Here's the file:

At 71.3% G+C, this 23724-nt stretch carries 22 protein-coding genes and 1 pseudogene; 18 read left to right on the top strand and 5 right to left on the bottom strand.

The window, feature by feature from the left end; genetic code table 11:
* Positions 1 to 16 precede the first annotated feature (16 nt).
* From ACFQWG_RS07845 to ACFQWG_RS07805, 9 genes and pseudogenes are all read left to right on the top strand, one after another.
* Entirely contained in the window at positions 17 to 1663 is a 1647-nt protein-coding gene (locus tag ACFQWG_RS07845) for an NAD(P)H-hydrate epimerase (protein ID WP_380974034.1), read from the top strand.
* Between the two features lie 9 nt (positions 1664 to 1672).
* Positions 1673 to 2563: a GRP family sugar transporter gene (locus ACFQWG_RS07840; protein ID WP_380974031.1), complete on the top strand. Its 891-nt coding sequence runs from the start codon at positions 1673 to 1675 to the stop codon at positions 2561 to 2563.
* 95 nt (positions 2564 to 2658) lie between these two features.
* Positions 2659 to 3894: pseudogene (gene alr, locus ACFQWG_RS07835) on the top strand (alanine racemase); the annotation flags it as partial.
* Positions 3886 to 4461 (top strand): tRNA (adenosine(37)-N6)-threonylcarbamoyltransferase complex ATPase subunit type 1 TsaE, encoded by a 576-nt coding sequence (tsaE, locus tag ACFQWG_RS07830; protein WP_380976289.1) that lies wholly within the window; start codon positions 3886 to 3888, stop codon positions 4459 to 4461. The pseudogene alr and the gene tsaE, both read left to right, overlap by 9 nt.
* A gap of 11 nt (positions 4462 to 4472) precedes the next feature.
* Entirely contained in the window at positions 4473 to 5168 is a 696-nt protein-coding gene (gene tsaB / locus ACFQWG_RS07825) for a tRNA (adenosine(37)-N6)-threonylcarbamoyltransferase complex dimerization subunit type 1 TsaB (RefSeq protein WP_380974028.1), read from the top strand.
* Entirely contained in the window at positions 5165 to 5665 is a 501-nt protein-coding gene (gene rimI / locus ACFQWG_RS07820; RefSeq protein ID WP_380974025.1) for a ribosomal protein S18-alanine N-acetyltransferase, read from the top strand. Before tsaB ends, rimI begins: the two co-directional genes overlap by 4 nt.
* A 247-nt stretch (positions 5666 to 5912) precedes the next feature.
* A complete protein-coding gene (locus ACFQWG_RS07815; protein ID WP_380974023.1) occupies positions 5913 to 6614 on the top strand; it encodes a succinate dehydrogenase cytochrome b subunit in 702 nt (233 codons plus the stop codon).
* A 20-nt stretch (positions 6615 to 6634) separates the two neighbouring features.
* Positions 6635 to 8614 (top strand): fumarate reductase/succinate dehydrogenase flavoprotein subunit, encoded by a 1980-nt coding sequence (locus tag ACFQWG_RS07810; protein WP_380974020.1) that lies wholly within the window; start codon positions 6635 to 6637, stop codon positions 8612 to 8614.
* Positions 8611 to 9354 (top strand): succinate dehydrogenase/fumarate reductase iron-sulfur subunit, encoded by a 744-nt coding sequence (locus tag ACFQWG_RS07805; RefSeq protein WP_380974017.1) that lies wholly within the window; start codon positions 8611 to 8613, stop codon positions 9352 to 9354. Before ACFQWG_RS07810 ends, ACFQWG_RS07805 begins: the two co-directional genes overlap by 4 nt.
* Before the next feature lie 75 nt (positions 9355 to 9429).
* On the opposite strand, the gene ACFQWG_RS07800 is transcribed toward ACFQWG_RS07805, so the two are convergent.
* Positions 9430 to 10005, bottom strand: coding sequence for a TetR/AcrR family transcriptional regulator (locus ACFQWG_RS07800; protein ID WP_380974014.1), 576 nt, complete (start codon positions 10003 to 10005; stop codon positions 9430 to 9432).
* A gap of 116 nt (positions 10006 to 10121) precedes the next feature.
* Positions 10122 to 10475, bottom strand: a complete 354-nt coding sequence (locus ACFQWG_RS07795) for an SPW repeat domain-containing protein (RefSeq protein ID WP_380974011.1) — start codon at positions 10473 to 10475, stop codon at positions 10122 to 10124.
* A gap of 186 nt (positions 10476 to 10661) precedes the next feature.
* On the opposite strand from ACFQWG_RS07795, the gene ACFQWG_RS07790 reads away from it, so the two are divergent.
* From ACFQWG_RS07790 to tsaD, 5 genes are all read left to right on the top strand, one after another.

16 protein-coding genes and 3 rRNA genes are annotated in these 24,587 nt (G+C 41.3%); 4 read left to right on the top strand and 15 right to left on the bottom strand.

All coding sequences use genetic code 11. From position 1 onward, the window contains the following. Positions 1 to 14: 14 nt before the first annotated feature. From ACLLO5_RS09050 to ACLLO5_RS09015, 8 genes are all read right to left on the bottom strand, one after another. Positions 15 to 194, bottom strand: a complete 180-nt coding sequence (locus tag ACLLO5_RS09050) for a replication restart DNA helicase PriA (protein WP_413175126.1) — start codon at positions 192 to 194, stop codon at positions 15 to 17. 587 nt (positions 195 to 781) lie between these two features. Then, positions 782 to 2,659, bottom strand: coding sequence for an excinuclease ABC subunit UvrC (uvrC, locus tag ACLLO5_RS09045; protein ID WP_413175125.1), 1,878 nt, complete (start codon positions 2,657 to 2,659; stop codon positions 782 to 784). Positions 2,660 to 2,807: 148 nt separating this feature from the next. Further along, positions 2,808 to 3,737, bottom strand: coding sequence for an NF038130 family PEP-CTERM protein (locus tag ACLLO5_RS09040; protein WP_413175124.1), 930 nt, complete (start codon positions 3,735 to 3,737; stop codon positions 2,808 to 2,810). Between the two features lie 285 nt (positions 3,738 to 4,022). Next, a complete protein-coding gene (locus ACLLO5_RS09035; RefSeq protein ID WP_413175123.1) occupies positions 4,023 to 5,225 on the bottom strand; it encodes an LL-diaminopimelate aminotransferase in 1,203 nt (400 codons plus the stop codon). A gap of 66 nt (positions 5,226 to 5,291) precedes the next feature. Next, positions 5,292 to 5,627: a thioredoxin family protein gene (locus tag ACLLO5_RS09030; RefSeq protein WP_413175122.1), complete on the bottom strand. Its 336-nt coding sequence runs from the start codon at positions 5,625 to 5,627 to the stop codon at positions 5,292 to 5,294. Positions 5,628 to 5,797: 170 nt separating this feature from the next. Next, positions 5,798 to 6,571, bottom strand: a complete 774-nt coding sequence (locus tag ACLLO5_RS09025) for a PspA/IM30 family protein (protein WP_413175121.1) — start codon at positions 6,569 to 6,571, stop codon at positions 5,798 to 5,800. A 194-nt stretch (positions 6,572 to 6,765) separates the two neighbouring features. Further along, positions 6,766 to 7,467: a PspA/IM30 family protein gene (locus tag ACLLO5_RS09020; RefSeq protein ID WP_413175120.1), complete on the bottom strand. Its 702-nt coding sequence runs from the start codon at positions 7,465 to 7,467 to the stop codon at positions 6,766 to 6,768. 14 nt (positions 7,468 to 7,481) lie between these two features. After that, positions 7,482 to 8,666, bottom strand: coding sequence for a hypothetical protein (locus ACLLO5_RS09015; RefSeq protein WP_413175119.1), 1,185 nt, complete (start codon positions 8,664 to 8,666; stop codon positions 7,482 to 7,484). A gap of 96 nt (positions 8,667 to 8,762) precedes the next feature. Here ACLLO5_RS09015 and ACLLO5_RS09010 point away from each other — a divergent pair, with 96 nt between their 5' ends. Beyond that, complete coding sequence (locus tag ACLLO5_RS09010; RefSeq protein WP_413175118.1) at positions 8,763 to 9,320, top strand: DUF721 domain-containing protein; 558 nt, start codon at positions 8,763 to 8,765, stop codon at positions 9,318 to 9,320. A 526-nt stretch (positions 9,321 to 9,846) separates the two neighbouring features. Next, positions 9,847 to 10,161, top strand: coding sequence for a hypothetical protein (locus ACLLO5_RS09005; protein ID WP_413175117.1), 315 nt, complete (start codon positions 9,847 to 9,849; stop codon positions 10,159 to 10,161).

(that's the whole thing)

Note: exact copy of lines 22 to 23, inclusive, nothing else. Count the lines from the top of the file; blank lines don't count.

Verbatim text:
* A gap of 116 nt (positions 10006 to 10121) precedes the next feature.
* Positions 10122 to 10475, bottom strand: a complete 354-nt coding sequence (locus ACFQWG_RS07795) for an SPW repeat domain-containing protein (RefSeq protein ID WP_380974011.1) — start codon at positions 10473 to 10475, stop codon at positions 10122 to 10124.